For those of you who were wondering how the Trot went on Thursday, a few comments.
First, congrats to everyone out there who got it done – whether you were cooking that day, feasting on the treats of others (moi) or just plain having fun. I’m proud of anyone who laces up during the next six weeks to put their health first.
Second, a few questions have been thrown my way, and I thought it might be a good time to answer them.
Do those sticks work? What’s with those poles? Are you injured?
I had quite a few questions on Thursday from folks lining up near me – and man, was it fun. First, there were the two girls next to me at the start. As I dropped the sticks while pulling out my iPhone, one of them picked them up and (I’m pretty certain) expected me to be seriously injured. When I explained that I was just using them to burn more calories and come back slowly from an injury, their eyes perked up. “Forty percent more calories? Seriously?” they blinked. Suddenly, I looked like a Mensa candidate with poles. Cool.
Did you hit anybody with those things?
No, I was too busy toasting them. Okay, not really, but the interesting thing about the poles is that if you’re doing it right, when you place the pole on the ground, it’s even with your back foot – then you push off, and move forward. While the poles do drag behind a little bit, you’re never really using up more space than your standard walking motion. If you were, you’d be pretty inefficient. So unless someone’s clipping your heels, you’re not going to poke them.
Now, when I reached the three mile mark and was sweating like a piglet, and tried to take my top layer off (only to find out my race number was pinned through BOTH layers), I had to put the poles aside, lest I smack someone while I tried to unpin myself. Eventually I gave up and decided to enjoy the sauna-esque feeling of the morning and move along. But overall, the poles didn’t get in my way (or anyone else’s).
Did you feel like a spectacle?
A little bit. But I convinced myself they were all just jealous because I was passing them up. And more than that, people were curious. And funny. When I told the one man he could use the sticks and burn more calories, he said “so would that mean I wouldn’t have to hold in my gut anymore?” In my dreams, I said.
Then there was the finish – I was just happy to be there, and when I came across the line, I don’t remember what music was playing, but, checking to make sure there was no one around me, I celebrated by flipping my sticks into the air. “We even have a skier on the course today!” said the MC. Yep, that was me.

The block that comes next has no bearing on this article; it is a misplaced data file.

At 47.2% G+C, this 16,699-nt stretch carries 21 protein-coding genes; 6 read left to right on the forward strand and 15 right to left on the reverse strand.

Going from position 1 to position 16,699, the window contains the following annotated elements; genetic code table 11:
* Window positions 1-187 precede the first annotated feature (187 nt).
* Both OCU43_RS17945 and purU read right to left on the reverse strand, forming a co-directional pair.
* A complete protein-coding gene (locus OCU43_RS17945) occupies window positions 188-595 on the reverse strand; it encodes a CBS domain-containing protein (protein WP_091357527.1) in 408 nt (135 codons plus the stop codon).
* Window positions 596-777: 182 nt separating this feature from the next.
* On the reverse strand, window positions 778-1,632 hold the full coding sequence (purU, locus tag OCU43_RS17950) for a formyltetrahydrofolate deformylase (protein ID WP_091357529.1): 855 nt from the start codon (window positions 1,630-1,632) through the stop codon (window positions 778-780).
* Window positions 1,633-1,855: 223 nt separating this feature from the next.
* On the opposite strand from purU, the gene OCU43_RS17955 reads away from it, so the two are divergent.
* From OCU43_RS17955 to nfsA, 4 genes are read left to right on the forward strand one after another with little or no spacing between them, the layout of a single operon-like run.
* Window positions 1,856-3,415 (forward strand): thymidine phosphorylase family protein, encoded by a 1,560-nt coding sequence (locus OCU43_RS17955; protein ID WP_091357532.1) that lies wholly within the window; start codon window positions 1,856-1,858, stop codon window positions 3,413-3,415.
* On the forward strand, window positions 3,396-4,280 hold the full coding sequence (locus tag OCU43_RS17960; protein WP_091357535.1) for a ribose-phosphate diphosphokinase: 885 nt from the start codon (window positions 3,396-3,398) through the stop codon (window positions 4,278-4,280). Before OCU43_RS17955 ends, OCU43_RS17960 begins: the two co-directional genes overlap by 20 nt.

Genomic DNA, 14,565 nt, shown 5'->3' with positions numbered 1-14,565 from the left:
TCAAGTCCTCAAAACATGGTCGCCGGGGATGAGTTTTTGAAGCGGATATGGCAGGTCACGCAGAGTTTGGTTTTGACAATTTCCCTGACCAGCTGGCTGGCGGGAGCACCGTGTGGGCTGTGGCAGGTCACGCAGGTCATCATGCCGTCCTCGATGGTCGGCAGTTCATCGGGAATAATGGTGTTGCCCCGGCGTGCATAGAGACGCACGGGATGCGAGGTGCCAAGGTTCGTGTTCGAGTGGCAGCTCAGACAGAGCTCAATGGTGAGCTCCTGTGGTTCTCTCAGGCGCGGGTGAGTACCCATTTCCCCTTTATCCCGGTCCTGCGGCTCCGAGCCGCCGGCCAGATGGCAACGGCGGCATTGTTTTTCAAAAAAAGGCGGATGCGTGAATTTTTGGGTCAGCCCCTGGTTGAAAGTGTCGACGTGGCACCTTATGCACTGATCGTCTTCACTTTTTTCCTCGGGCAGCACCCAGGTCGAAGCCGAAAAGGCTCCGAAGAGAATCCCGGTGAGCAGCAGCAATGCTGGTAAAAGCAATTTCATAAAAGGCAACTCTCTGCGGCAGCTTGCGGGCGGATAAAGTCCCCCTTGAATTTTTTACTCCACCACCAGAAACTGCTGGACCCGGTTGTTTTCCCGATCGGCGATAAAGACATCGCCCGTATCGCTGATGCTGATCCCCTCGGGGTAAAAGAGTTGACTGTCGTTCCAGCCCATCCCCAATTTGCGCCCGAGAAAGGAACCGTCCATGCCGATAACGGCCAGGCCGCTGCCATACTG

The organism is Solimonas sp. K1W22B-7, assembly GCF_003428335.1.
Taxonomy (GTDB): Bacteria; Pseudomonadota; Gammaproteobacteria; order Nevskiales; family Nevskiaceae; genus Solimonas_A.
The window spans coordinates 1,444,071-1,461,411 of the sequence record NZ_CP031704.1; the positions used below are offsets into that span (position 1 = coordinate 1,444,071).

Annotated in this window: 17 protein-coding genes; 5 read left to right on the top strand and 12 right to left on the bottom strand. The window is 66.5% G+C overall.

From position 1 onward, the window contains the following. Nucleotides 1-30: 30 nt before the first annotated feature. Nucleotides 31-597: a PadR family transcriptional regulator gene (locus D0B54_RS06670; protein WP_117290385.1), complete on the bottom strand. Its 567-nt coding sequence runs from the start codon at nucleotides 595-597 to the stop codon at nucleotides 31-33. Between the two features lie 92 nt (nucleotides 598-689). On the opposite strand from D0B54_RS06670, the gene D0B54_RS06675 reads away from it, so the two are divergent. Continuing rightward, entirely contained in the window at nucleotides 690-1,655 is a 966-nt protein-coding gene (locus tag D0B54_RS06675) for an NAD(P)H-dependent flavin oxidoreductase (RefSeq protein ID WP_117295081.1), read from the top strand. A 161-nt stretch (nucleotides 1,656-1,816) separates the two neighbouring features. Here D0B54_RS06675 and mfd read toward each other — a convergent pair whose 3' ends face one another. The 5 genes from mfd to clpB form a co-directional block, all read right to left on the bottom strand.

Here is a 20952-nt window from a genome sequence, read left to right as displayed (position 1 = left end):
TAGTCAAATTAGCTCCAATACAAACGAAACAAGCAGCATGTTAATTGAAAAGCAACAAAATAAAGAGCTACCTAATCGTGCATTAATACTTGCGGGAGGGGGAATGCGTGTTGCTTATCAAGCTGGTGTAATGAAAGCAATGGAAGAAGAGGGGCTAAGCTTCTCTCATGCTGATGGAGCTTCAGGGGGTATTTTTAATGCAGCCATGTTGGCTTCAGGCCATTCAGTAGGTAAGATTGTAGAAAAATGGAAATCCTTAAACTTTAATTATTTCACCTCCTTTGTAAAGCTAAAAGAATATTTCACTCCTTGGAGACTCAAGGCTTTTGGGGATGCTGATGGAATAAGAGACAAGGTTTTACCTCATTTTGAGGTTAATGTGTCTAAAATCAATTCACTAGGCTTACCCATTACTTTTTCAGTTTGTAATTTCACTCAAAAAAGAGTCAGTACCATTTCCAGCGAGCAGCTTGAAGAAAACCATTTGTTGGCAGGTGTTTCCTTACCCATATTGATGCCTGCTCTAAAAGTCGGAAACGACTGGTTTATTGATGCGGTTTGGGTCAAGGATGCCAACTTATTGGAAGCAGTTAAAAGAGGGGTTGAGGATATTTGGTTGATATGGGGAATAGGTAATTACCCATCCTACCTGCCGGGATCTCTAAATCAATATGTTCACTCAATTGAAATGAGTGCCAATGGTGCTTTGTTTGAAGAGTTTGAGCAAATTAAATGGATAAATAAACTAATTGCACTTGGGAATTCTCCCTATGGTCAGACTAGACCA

Would you do it again?
Yes, I think I would – but you have to realize, this is Hard work with a capital H. It doesn’t burn 40% more calories than walking alone for no reason. I wore my heart rate monitor, and according to that little gem, I was “outside” my target heart rate zone for most of the day. I was pushing it, and if I ever wanted to do anything longer, I’d have to scale back a bit on some portion of the effort in order to make it.
How’s the hip/ab injury treating you?
Why, thanks for asking! I felt pretty good most of the day. Around Mile 3, after I was warmed up, and after I had gone over a couple of larger bridges, I could feel a bit of strain, but I focused on form (sucking those lower abs in, engaging my lower back) and I felt okay. I also stretched out and did some of my PT exercises after the walk was finished, and didn’t dawdle around the finish line. I think that helped. Compared to prior years when I’ve run/walked, I felt much better throughout the day, too. I still think that for now, 6 miles is a good upper limit for me, and I’ll continue to swim and walk and do yoga to help come back…
My friend Kelly and I are signing up for a New Year’s Day run here in Chicago – just a 5k. I’ll still be walking – which should be even cooler with some snow on the ground. And between now and then, I’m hoping to take in some great trails as winter descends on us in the Windy City.
So that’s it from home – later this week, some thoughts on fitting in workouts around this thing we call Life.
See you on the path!